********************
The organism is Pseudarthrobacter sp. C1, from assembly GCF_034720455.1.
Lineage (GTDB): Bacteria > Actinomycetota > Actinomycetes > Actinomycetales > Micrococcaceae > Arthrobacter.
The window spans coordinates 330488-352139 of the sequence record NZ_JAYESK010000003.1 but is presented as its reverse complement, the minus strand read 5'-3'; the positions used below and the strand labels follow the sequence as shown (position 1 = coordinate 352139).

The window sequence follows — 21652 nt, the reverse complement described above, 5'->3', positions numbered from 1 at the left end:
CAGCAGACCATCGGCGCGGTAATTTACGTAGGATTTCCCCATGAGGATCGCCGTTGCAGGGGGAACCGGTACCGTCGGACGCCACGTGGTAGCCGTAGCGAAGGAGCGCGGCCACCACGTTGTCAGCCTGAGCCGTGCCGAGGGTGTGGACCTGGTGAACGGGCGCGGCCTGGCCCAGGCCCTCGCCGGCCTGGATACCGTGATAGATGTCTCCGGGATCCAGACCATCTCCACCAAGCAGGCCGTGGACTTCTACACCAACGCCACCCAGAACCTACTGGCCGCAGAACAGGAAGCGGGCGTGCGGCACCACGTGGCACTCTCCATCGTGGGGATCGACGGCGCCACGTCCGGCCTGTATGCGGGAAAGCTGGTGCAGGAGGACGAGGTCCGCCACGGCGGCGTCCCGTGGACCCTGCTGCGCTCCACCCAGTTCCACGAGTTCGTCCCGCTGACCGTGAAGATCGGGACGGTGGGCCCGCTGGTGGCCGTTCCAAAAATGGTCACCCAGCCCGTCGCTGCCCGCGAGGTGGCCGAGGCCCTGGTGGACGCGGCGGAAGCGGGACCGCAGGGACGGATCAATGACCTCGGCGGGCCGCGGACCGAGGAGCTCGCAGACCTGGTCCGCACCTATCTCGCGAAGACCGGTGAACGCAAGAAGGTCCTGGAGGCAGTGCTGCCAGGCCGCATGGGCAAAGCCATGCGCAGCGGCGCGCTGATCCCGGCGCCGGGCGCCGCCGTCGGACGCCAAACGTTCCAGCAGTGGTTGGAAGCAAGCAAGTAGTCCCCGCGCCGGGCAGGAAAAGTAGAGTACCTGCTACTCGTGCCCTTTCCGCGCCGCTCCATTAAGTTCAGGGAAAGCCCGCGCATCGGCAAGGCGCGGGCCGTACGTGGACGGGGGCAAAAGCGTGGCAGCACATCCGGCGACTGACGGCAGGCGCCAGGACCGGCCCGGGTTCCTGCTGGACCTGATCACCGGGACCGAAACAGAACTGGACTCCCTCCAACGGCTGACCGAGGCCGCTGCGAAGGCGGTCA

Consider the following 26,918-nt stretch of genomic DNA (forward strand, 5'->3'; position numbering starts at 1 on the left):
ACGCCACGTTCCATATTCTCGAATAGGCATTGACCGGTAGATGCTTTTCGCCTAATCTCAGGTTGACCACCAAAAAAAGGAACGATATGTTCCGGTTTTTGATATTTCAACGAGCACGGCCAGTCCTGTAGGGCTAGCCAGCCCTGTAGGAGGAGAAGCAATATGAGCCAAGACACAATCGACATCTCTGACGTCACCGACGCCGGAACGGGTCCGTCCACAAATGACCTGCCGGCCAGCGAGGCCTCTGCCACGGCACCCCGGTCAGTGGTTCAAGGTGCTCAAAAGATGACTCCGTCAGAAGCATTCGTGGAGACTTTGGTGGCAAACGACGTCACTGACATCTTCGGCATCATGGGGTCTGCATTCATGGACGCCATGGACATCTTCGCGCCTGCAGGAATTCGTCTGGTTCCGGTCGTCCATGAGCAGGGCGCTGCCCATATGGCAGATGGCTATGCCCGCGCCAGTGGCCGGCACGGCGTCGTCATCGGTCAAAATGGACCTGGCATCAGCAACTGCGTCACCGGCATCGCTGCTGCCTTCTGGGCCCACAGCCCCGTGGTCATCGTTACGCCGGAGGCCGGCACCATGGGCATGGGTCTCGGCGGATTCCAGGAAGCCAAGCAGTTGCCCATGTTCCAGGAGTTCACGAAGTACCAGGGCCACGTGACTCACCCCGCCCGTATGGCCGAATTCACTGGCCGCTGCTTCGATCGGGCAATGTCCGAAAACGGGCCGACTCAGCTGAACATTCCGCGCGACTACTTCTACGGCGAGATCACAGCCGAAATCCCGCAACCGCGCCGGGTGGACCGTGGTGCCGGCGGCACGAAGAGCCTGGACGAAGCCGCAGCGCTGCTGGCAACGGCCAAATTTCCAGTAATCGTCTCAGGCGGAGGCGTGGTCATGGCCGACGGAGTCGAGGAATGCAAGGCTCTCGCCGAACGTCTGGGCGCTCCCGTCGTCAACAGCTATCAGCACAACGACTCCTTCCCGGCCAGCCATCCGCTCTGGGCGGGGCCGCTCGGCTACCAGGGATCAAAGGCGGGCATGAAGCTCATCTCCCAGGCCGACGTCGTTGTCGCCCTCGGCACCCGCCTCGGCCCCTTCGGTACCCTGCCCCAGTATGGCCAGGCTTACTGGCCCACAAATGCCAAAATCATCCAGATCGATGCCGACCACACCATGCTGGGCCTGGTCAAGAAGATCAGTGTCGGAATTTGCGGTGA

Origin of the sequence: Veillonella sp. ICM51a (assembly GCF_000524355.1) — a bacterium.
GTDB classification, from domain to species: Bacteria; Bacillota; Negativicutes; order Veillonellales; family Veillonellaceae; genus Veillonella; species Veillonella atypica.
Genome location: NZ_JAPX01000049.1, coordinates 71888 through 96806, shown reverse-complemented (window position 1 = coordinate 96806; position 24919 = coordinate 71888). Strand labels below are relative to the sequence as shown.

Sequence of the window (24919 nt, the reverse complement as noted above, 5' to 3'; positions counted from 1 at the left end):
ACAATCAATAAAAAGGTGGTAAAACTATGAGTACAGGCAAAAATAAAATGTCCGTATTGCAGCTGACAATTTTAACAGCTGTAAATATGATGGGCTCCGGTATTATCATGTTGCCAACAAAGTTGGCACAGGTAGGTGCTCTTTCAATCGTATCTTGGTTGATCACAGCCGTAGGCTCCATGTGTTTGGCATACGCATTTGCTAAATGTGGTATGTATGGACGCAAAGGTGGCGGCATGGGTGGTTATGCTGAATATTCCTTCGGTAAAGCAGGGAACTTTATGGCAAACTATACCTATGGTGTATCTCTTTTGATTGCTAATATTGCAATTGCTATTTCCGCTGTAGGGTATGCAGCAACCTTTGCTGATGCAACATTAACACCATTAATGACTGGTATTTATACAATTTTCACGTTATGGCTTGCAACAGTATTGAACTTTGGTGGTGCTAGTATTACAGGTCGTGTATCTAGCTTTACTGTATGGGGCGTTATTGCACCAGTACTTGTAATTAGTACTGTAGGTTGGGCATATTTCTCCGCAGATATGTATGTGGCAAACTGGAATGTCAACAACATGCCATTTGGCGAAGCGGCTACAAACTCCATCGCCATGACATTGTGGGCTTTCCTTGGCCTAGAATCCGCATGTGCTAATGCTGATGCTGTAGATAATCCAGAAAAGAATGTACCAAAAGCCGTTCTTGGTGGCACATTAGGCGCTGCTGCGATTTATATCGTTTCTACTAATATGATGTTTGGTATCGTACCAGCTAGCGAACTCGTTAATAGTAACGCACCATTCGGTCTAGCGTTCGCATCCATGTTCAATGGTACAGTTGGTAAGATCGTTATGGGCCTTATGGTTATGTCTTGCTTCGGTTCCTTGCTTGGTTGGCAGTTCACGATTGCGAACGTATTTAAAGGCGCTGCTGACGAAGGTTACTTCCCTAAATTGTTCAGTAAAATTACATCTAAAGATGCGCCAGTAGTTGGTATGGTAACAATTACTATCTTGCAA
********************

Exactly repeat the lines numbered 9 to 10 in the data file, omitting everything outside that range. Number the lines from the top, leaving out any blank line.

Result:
GTDB classification, from domain to species: Bacteria; Bacillota; Negativicutes; order Veillonellales; family Veillonellaceae; genus Veillonella; species Veillonella atypica.
Genome location: NZ_JAPX01000049.1, coordinates 71888 through 96806, shown reverse-complemented (window position 1 = coordinate 96806; position 24919 = coordinate 71888). Strand labels below are relative to the sequence as shown.